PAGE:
the CPU buffer size needed to be increased as the SPU context switch
ordering was the primary issue I was trying to fix. The default CPU
buffer size must be increased because four processors (SPUS) worth of
data is being stored in each CPU buffer and each entry takes two
locations to store (the special escape code, then the actual data).
> > Depending on the timing of the CPU
> > buffer syncs to the kernel buffer you might get the trace buffer emptied
> > multiple times before an SPU context switch event was sync'd to the
> > kernel buffer. Thus causing undesired additional skew in the data.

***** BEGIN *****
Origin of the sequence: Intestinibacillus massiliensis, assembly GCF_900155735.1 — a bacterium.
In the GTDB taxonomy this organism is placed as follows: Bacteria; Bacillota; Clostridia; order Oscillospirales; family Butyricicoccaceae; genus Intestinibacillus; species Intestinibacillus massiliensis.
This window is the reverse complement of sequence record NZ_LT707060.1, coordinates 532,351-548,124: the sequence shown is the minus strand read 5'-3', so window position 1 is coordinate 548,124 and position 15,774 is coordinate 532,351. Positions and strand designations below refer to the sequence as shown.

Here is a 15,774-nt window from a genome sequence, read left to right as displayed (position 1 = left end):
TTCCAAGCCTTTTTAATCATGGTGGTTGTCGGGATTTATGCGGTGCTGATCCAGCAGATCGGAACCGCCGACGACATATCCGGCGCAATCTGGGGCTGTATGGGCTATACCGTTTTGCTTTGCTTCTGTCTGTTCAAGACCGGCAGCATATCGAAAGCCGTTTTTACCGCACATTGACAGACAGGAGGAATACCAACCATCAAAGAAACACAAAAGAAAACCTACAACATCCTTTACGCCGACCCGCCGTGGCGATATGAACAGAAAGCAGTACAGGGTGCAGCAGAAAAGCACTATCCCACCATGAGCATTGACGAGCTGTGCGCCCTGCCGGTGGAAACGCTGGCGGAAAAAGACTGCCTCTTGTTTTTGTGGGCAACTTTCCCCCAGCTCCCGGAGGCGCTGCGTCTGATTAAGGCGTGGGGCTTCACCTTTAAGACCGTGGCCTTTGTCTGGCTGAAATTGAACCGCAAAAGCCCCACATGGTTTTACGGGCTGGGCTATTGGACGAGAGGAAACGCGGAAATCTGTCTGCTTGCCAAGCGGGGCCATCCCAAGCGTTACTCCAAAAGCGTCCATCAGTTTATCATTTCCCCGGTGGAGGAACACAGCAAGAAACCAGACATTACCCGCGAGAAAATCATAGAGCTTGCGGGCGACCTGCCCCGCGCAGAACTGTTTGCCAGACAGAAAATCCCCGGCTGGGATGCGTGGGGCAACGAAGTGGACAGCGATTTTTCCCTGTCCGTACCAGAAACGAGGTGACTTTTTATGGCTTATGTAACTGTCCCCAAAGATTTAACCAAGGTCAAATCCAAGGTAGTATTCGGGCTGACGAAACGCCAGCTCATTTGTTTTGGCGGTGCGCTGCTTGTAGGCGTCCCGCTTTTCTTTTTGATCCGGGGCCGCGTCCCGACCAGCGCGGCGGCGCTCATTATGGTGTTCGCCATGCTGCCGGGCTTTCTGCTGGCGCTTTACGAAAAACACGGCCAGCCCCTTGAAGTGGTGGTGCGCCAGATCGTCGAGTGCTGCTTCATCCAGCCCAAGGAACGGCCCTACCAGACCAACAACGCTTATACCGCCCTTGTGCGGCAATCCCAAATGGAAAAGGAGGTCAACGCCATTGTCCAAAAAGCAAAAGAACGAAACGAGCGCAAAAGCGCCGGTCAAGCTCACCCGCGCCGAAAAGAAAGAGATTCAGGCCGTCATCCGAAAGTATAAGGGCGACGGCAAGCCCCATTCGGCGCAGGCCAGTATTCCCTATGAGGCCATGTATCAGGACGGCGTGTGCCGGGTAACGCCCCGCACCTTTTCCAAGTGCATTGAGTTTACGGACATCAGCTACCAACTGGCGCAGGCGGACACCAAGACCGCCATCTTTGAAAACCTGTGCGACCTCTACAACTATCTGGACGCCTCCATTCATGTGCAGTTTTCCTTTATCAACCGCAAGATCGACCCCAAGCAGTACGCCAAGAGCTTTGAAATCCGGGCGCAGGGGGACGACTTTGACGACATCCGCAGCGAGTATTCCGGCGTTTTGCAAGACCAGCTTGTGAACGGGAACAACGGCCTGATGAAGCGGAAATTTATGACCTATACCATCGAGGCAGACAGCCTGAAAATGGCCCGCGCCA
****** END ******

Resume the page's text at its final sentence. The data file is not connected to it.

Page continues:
> good point. would this also get solved if you flush the trace buffer
> on a context switch? I suppose you need to make sure that the samples
> still end up ordered correctly throughout the CPU buffers. Is that
> possible?

Yes, this would be avoided by processing the trace buffer on a context
switch. We have the added benefit that it should help minimize the skew
between the data collection and context switch information.
> > Any thoughts about moving oprofile_add_value() to buffer_sync.c and
> > having it grab the buffer_mutex lock while it inserts values directly
> > into the kernel buffer? At the moment it looks the easiest.
> That would mean that again you can't call it from interrupt context,
> which is the problem you were trying to solve with the work queue
> in the previous version of your patch.

Yes, forgot about that little detail, again. Argh!
> > I can see a few other solutions but they involve creating per SPU arrays